In his final work, the ‘farewell’ film Is That All There Is? (1992), Anderson included the occasional ‘Sequence touch’, not least in his initial quotation from the Free Cinema manifesto, ‘Perfection is not an aim’. As to the upshot of Anderson’s mission, Sequence was possibly more influential on film-makers and critics than Anderson himself. Auteurism and art cinema, for good and for bad, came to dominate the European cinema after the 1950s. For bad, it possibly caused, as Angus Finney claims in The State of European Cinema, disastrous financial decline in comparison to the American cinema. For good, it created some of the greatest cinematic masterpieces.36

Notes

1 Peter Wollen, ‘The Last New Wave: Modernism in British Films of the Thatcher Era’, in British Cinema and Thatcherism: Fires Were Started, ed. Lester Friedman (UCL Press, 1993), pp. 36–7.
2 David Bordwell, Narration in the Fiction Film (Methuen, 1985), pp. 205–33.
3 Alexandre Astruc, ‘Naissance d’une nouvelle avant-garde: le caméra stylo’, L’Écran français 144 (30 January 1948), p. 588.
4 See François Truffaut, ‘Une certaine tendance du cinéma français’, Cahiers du Cinéma 31 (January 1954), pp. 15–29.
5 Anderson, About John Ford (Plexus, 1981), pp. 13–17.
6 Among the contributors were Peter Ericsson, Lotte Eisner, Alan Cooke, Derek Grigs, Satyajit Ray and Siriol Hugh Jones.
7 Brian McFarlane, ‘Sequence: Saying Exactly What We Liked’, Filmviews (Autumn 1988), p. 31.
8 Kevin Jackson (ed.), Schrader on Schrader and Other Writings (Faber & Faber, 1990), p. 19. It would not be very difficult to relate the Sequence aesthetic to the narrative progression and style of some of Schrader’s own works, like his script for Taxi Driver (1976) or his aesthetically influential film Hardcore (1979).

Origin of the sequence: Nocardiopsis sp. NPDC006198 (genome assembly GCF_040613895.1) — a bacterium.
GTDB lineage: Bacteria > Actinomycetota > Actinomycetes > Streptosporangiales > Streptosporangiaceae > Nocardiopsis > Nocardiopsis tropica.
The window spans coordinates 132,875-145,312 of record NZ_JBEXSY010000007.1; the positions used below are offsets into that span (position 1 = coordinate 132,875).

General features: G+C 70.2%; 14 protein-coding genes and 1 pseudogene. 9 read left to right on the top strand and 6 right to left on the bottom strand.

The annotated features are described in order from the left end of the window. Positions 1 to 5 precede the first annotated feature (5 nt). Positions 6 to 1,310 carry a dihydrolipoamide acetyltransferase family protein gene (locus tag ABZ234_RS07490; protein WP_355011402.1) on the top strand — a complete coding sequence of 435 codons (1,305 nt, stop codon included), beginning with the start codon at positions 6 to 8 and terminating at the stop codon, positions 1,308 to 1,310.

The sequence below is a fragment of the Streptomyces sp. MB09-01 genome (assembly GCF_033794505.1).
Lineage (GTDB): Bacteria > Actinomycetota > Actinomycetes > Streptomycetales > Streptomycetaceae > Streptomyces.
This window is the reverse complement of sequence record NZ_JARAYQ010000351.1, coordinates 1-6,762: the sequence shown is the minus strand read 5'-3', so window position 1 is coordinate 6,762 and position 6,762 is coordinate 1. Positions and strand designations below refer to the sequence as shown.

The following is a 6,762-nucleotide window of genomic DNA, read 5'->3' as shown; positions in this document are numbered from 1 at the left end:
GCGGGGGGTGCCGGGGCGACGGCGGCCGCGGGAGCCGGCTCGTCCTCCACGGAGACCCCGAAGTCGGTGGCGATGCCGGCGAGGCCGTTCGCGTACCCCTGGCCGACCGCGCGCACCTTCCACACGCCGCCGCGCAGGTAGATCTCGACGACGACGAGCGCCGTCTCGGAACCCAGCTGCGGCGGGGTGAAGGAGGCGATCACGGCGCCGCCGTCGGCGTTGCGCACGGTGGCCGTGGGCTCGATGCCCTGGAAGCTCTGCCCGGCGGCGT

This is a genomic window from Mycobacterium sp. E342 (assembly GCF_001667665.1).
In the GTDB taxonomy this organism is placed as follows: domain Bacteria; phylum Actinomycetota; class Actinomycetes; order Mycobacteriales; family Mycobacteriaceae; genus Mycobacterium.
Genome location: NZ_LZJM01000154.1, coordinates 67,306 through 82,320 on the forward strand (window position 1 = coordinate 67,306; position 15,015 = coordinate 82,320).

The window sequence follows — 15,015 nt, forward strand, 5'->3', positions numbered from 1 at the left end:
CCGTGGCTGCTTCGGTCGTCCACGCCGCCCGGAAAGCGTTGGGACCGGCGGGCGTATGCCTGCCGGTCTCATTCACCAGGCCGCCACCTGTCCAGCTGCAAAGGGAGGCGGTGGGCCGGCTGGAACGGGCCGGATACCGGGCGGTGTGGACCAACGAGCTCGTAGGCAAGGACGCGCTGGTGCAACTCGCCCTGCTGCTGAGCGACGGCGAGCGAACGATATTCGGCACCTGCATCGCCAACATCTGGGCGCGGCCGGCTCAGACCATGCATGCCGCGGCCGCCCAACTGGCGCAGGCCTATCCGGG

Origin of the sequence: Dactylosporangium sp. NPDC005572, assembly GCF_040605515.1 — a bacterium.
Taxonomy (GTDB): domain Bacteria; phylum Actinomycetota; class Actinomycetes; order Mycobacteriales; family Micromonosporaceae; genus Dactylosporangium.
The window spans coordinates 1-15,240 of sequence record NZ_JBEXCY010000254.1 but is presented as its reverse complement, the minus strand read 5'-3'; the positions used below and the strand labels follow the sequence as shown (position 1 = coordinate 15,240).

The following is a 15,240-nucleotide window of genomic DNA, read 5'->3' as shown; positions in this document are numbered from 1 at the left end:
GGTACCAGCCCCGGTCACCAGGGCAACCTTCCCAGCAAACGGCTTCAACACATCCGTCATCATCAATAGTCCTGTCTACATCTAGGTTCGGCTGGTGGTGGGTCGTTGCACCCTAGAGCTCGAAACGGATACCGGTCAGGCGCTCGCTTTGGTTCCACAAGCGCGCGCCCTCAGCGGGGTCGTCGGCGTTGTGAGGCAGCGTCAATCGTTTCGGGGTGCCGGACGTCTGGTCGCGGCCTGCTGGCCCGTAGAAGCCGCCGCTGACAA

9 My book, Lindsay Anderson: Maverick Film-Maker (Cassell, 1998) contains a chapter on Anderson’s film criticism.
10 Anderson, ‘Sequence: Introduction to a Reprint’, p. 8 in the Lindsay Anderson manuscript collection kept at the British Council, but later removed and location now uncertain. It is also interesting to note how critically Anderson would handle the Cahiers du Cinéma form of directorial worship, as in a Sight and Sound piece in which he calls the journal’s adulation of directors such as Hawks and Preminger ‘a perverse cultivation of the meretricious’. See ‘French Critical Writing’, Sight and Sound 24, 2 (October–December 1954), p. 105.
11 Anderson, ‘Angles of Approach’, Sequence 2 (Winter 1947), pp. 5–8.
12 Anderson, ‘Angles of Approach’, p. 7.
13 Anderson, ‘A Possible Solution’, Sequence 3 (Spring 1948), pp. 7–11.
14 Anderson, ‘A Possible Solution’, p. 9.
15 See John Ellis, ‘Art, Culture and Quality: Terms for a Cinema in the Forties and Seventies’, Screen 19, 3 (Autumn 1978), pp. 15–20.
16 Anderson, ‘Paisa’, Sequence 2 (Winter 1947), p. 31.
17 Anderson, ‘British Cinema: The Descending Spiral’, Sequence 7 (Spring 1949).
18 Anderson, ‘Sequence: an Introduction to a Reprint’, p. 7.
19 Anderson, ‘British Cinema’, p. 6.
20 Anderson, ‘British Cinema’, p. 7.
21 Anderson, ‘British Cinema’, p. 8.
22 Anderson, ‘Creative Elements’, Sequence 5 (Autumn 1948), pp. 8–12 and ‘The Director’s Cinema’, Sequence 12 (Autumn 1950), pp. 6–11, 37.
23 Anderson, ‘Creative Elements’, p. 12.
24 François Truffaut, ‘A Certain Tendency of the French Cinema’ [1954] in Movies and Methods, ed. Bill Nichols (University of California Press, 1976), p. 234.
25 Anderson, ‘Alfred Hitchcock’, Sequence 9 (Autumn 1949), pp. 113–24.
26 Anderson, ‘Alfred Hitchcock’, p. 115.
27 Anderson, ‘John Ford and They Were Expendable’, Sequence 11 (Summer 1950), pp. 18–31.
28 Anderson, ‘John Ford’, p. 115.
29 Anderson, ‘John Ford’, p. 31.
30 Anderson, ‘The Quiet Man’, Sequence 14 (New Year 1952), pp. 18–31.
31 John Ellis, ‘Art, Culture and Quality’, p. 46.
32 Anderson letter to John Ford, 12 March 1952, John Ford manuscript collection, Lily Library, Indiana University.
33 See John Ellis, ‘Art, Culture and Quality’, p. 46.
34 Richard Combs, ‘The Whales of August’ Monthly Film Bulletin 652 (May 1988), p. 154.
35 I was given a tape of Anderson’s original cut by the director in the late 1980s.
36 See Angus Finney, The State of European Cinema: A New Dose of Reality (Cassell, 1966).

I was born in the mid-1950s and had my first overwhelming experience of the cinema watching Lindsay Anderson’s If … in 1969. My training in England and Sweden (Lund University) as an academic in film and literature eventually led to my writing my book Lindsay Anderson: Maverick Film-Maker (Cassell, 1998). Erik Hedling